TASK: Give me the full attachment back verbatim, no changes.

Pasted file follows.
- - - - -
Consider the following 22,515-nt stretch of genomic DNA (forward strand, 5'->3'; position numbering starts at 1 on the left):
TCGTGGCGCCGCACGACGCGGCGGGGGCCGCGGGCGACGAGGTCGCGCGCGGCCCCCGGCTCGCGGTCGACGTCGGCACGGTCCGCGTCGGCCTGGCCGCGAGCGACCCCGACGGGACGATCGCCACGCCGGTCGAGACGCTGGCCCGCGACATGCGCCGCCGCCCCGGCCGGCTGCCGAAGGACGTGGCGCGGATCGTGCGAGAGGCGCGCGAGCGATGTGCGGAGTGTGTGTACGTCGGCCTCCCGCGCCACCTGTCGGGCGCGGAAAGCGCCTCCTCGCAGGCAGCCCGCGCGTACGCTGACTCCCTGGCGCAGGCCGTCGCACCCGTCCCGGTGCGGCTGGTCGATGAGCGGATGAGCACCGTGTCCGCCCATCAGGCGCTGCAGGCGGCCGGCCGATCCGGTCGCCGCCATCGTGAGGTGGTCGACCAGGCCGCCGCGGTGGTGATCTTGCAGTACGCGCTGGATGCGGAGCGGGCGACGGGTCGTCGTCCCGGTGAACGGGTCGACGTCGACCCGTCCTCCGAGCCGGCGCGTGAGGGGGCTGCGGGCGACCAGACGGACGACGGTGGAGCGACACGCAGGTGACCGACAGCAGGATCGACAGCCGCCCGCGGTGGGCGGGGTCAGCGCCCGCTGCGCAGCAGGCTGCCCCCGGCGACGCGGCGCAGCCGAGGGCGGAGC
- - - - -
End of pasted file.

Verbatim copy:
Consider the following 22,515-nt stretch of genomic DNA (forward strand, 5'->3'; position numbering starts at 1 on the left):
TCGTGGCGCCGCACGACGCGGCGGGGGCCGCGGGCGACGAGGTCGCGCGCGGCCCCCGGCTCGCGGTCGACGTCGGCACGGTCCGCGTCGGCCTGGCCGCGAGCGACCCCGACGGGACGATCGCCACGCCGGTCGAGACGCTGGCCCGCGACATGCGCCGCCGCCCCGGCCGGCTGCCGAAGGACGTGGCGCGGATCGTGCGAGAGGCGCGCGAGCGATGTGCGGAGTGTGTGTACGTCGGCCTCCCGCGCCACCTGTCGGGCGCGGAAAGCGCCTCCTCGCAGGCAGCCCGCGCGTACGCTGACTCCCTGGCGCAGGCCGTCGCACCCGTCCCGGTGCGGCTGGTCGATGAGCGGATGAGCACCGTGTCCGCCCATCAGGCGCTGCAGGCGGCCGGCCGATCCGGTCGCCGCCATCGTGAGGTGGTCGACCAGGCCGCCGCGGTGGTGATCTTGCAGTACGCGCTGGATGCGGAGCGGGCGACGGGTCGTCGTCCCGGTGAACGGGTCGACGTCGACCCGTCCTCCGAGCCGGCGCGTGAGGGGGCTGCGGGCGACCAGACGGACGACGGTGGAGCGACACGCAGGTGACCGACAGCAGGATCGACAGCCGCCCGCGGTGGGCGGGGTCAGCGCCCGCTGCGCAGCAGGCTGCCCCCGGCGACGCGGCGCAGCCGAGGGCGGAGC